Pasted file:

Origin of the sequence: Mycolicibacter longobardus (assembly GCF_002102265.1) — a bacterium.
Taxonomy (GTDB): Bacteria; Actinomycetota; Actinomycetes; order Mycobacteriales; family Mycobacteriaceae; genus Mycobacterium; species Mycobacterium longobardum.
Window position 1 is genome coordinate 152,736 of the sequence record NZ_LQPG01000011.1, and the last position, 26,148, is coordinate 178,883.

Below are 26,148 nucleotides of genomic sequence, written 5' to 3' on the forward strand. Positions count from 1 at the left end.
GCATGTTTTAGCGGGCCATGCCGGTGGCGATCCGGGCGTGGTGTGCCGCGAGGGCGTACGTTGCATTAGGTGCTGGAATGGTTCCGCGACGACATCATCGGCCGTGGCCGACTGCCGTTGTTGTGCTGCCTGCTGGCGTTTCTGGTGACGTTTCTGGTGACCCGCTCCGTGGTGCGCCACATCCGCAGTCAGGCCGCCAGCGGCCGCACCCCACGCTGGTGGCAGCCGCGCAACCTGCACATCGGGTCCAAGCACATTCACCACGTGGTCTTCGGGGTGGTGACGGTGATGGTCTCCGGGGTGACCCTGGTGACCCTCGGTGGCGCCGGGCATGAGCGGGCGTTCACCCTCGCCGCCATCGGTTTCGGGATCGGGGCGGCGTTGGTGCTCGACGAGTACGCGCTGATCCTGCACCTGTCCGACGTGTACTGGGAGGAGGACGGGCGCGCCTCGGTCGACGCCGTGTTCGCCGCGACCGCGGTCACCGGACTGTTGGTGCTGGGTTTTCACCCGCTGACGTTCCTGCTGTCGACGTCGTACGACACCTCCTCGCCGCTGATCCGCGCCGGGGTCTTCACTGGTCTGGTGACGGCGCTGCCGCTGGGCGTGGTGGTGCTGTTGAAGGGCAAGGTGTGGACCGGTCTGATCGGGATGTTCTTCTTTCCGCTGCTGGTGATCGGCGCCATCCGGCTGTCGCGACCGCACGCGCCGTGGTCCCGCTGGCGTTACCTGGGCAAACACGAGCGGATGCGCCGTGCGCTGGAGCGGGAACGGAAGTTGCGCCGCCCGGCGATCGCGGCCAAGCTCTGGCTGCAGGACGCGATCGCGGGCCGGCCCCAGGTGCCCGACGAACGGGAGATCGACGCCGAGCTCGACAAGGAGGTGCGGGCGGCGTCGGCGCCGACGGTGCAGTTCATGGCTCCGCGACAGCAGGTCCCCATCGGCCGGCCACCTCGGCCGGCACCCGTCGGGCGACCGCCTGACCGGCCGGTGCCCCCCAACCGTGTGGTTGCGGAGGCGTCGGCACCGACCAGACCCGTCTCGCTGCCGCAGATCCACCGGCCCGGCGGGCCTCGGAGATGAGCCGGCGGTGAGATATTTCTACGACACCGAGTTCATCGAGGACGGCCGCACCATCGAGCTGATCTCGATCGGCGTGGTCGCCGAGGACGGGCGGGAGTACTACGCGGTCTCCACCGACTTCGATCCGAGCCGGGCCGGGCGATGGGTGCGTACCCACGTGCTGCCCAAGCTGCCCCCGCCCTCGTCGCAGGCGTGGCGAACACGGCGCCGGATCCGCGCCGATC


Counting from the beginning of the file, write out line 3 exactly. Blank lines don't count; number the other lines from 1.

Window position 1 is genome coordinate 152,736 of the sequence record NZ_LQPG01000011.1, and the last position, 26,148, is coordinate 178,883.